FACT CHECK: Does a photograph show the paws of a dog that were badly burned due to his being walked on hot asphalt or concrete?
Claim: Photograph shows the paws of a dog that were badly burned due to his being walked on hot asphalt or concrete.
Example: [Collected via the Internet, June 2015]
THIS is why you do not walk your dogs on asphalt or concrete in the summer. If you see someone walking their dogs on asphalt or concrete, PLEASE educated them and get the pet to cooler ground. SHARE this warning too.
Origins: Since at least April 2013 the above-displayed photograph has circulated with appended text warning that “THIS” (i.e., the gruesome state of the poor dog depicted’s paws) is why pet owners should avoid walking dogs on hot concrete or asphalt during the summer months.
However, although photograph does depict a dog who suffered grievous paw injuries from contact with a hot surface, the injuries did not stem from his owner’s carelessly walking him on a sidewalk or street on an extremely hot day. Rather, the image was taken from a
Bernie was found on a rooftop of a row home in Reading, Pa., in the midst of a heat wave July 19. When police found him, the pit bull had severe, third-degree burns on all four feet, and on his back and belly, probably from falling or rolling over as his pads were scorched.
Although Bernie’s condition was grave when he was found, prompt medical attention (including a new stem cell treatment) set him on the road to recovery within a month:
To look at Bernie today, one would never guess his injuries were enough to warrant euthanasia. But a new stem cell treatment, which required special permission from the U.S. Food and Drug Administration (FDA), may have saved the dog’s life.
“I would have thought that with such severe third-degree burns on these feet, you would have gotten a lot of scarring and deformity … and it would have taken a lot longer than one month to heal,” says Boyd Wagner, BVMS, MRCVS, and 25-year owner of the seven-veterinarian Wyomissing Animal Hospital, where Bernie was treated. “If you look at these feet now, there’s beautiful epithelial tissue — like a baby’s bottom.”
“When you see day one and four weeks later, you’d be very impressed. Was it the stem cells? I can’t say that. But the dog feels better,” Wagner says. “I can’t believe how bad these were burned. And to see him four weeks later almost totally healed — I’m flabbergasted.”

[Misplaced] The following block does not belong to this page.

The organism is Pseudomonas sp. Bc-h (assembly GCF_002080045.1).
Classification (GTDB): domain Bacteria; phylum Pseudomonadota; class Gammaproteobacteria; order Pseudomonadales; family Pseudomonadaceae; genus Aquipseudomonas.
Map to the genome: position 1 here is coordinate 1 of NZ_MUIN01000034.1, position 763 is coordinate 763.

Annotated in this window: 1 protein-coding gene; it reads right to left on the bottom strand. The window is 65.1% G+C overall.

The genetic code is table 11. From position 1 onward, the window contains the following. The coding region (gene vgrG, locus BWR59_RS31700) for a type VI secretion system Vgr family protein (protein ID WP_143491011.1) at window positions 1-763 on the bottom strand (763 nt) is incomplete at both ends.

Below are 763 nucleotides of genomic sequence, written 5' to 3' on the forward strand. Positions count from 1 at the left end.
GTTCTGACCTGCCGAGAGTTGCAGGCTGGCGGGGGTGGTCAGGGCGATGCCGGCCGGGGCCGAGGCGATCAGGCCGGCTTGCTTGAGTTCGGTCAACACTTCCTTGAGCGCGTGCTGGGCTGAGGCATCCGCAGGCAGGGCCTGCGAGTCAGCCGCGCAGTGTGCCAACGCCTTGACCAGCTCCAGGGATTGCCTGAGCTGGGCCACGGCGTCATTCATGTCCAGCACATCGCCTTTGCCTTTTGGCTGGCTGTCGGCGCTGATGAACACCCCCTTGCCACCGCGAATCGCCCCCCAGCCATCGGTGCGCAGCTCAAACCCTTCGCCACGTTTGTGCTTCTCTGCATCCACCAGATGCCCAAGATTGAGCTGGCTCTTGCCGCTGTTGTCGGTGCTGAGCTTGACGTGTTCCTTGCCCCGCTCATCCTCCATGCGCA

Regardless of the photo’s origins, it is true, according to the ASPCA, that dog walks should be restricted (but not necessarily discontinued) during periods of high heat:
When the temperature is very high, don’t let your dog linger on hot asphalt. Being so close the ground, your pooch’s body can heat up quickly, and sensitive paw pads can burn. Keep walks during these times to a minimum.
Similarly, the Humane Society says dog owners should be mindful of a battery of concerns about their pets during periods of excessive heat:
Take care when exercising your pet. Adjust intensity and duration of exercise in accordance with the temperature. On very hot days, limit exercise to early morning or evening hours, and be especially careful with pets with white-colored ears, who are more susceptible to skin cancer, and short-nosed pets, who typically have difficulty breathing. Asphalt gets very hot and can burn your pet’s paws, so walk your dog on the grass if possible. Always carry water with you to keep your dog from dehydrating.
According to a 2011 Accuweather article, high temperatures can lead to dogs’ sustaining burns on their paws and exhibiting symptoms of pain and discomfort similar to those of their humans:
The signs that a dog has burned pads are limping, refusing to walk, darker than usual pads, blisters, redness, missing parts of the pad or licking and chewing the foot.
A dog that has been in the water for a while is more easily injured due to pads that have been softened … If your dog experiences any of these symptoms, the best treatment is to immediately flush the injured paw with cool water, get the dog to a grassy area, and carry him/her if possible.
So while it is indeed possible for dogs to sustain paw burns under conditions of excessive heat, it’s unlikely this situation would escape the notice of an attentive walker.
Last updated: 24 June 2015
Zimlich, Rachael. “Pa. DVM Pioneers Stem Cell Treatment On Neglect Case.” dvm360.com. 1 October 2010
Accuweather. “Hot Pavement Can Burn a Dog’s Feet Too.” 16 August 2011.
The Humane Society. “Keep Pets Safe in the Heat.” 22 May 2014